I instantly noticed the subtle erotic aspect of the scene, especially with the woman lifting up her dress to show the garters on her legs. Lubitsch was always very creative of sneaking in the sex without showing it.

There is minimal dialogue at the beginning, allowing for the action to play out in real time. There is also the matter of the gun, and in a sly moment, Alfred helps the woman's husband to examine it, after he just caught her with him. Probably the most humorous is the bit with the zipper; the husband isn't able to zip up the dress, but Alfred does it immediately. I also love the moment where Alfred opens up the drawer and there's other guns inside. You know that he has dealt with the situation many times before. He actually smirks about it, like this is a game to him. 

2) Based on this scene, what are some of the things you notice about the scene’s use of sound? Describe a specific sound or line of dialogue you hear and what you think it adds to the scene’s effectiveness.

Like I said in my first answer, most of the scene takes place without music. The music only comes in when the husband sees his wife shoot herself, setting it up to be a tragedy. But, when both Alfred and the husband discover that the gun has blanks, then the music goes away, letting the sound take over to show the satire of the situation. When it comes to sly dialogue, there is the matter of Alfred trying to deny any scandalous behavior, despite the fact that he is still holding one of the woman's garters.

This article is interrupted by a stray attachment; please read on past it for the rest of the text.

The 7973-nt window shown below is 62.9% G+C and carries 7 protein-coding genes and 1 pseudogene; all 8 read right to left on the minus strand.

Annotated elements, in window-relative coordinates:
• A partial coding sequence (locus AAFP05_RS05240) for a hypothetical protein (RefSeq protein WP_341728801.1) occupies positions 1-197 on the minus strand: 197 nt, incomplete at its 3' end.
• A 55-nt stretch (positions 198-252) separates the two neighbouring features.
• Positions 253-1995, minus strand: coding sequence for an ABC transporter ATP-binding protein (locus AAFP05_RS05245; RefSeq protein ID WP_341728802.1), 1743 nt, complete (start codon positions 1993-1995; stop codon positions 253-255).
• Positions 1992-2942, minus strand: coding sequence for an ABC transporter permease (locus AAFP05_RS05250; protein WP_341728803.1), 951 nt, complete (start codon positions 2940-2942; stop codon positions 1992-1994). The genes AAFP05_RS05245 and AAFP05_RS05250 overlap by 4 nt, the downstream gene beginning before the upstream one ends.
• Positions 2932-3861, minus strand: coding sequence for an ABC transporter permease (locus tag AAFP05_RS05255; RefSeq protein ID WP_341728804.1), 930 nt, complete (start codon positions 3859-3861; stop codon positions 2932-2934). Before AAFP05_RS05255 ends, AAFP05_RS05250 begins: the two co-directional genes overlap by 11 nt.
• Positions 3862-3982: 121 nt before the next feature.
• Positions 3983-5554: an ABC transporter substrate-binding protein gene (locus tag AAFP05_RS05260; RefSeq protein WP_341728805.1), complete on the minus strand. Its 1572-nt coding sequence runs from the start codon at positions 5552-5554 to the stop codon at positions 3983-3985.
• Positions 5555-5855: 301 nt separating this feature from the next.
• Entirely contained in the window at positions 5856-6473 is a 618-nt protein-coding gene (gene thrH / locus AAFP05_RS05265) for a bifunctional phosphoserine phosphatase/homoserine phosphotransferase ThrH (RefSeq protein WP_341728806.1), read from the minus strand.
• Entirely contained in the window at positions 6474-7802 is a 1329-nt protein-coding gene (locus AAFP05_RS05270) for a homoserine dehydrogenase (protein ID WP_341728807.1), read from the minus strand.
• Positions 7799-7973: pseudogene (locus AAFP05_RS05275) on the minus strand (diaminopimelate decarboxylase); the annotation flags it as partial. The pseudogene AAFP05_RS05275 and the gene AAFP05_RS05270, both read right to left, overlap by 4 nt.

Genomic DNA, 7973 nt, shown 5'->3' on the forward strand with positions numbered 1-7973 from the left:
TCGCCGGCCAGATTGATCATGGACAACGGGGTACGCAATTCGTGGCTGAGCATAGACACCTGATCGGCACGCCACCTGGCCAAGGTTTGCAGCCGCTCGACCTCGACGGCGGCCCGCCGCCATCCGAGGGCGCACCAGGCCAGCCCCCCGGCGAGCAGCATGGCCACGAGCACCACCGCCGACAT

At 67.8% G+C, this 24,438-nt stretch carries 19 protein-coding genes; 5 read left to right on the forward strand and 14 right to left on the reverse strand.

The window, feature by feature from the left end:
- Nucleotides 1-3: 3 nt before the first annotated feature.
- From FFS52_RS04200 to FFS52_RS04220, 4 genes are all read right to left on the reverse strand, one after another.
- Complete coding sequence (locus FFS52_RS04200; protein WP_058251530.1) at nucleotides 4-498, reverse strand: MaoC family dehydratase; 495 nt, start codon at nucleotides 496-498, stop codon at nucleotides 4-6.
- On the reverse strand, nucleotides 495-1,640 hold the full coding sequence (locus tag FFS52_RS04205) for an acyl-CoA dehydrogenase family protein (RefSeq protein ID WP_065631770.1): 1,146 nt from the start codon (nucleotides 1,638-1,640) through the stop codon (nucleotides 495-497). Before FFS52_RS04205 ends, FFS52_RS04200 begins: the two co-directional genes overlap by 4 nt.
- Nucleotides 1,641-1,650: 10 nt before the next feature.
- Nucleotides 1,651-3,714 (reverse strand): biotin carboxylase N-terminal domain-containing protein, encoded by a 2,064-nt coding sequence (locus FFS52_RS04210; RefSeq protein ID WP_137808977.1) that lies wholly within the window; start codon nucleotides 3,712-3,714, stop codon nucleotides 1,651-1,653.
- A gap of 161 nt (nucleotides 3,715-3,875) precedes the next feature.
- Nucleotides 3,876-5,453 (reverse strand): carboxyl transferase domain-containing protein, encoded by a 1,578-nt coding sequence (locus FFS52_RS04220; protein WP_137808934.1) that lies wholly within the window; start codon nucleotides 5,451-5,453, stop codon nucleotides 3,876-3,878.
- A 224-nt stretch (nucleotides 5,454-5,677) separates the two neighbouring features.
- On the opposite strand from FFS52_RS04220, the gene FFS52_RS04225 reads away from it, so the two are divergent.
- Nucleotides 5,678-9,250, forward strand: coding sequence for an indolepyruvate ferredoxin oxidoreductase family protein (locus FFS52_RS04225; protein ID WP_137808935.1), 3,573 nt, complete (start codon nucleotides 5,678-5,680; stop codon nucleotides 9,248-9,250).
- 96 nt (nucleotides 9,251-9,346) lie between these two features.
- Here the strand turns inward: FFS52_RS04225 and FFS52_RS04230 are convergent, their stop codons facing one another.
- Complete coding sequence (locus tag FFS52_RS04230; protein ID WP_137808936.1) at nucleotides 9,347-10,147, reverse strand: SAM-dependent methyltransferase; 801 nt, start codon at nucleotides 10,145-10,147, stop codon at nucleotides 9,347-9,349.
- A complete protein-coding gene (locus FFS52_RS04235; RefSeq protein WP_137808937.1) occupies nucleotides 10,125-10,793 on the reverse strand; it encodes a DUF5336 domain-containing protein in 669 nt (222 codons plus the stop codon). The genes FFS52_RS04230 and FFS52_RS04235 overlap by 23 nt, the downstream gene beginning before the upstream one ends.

3) What themes or approaches might you anticipate from this clip in other Depression-era musicals?

Obviously the theme is the nonchalance of the wealthy, where they don't have a care in the world, despite what was happening during that era. They think that because of their money and indulgence, they can do whatever they want and not worry about the repercussions. This did happen in many screwball/slapstick comedies where the rich behaved badly, and the less fortunate would come in and help them see the error of their ways. During the Depression, it would quite obvious that wealthy people were being parodied, which was quite refreshing to the audience.